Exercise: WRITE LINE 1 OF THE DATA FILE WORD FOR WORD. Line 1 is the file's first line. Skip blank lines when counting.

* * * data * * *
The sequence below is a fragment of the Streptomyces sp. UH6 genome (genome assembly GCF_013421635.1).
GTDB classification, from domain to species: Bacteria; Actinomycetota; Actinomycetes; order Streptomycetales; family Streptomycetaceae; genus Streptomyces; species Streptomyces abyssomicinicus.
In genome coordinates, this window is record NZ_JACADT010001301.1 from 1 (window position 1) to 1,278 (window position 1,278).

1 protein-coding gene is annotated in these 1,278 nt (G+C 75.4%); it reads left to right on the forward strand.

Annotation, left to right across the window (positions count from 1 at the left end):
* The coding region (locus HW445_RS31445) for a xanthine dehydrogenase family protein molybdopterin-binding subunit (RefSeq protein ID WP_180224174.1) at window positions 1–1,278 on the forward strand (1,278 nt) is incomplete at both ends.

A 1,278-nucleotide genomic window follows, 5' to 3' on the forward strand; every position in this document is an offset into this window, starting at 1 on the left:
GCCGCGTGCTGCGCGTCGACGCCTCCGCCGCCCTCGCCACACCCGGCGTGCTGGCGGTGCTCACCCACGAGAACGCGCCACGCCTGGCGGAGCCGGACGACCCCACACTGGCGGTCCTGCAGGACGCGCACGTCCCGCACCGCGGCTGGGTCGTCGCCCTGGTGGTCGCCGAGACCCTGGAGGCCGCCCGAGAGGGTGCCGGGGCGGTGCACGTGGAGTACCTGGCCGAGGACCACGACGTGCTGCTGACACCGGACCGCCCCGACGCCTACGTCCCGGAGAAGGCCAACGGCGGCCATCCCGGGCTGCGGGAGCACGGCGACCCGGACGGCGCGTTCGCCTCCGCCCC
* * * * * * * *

The sequence below is a fragment of the Streptomyces sp. UH6 genome (genome assembly GCF_013421635.1).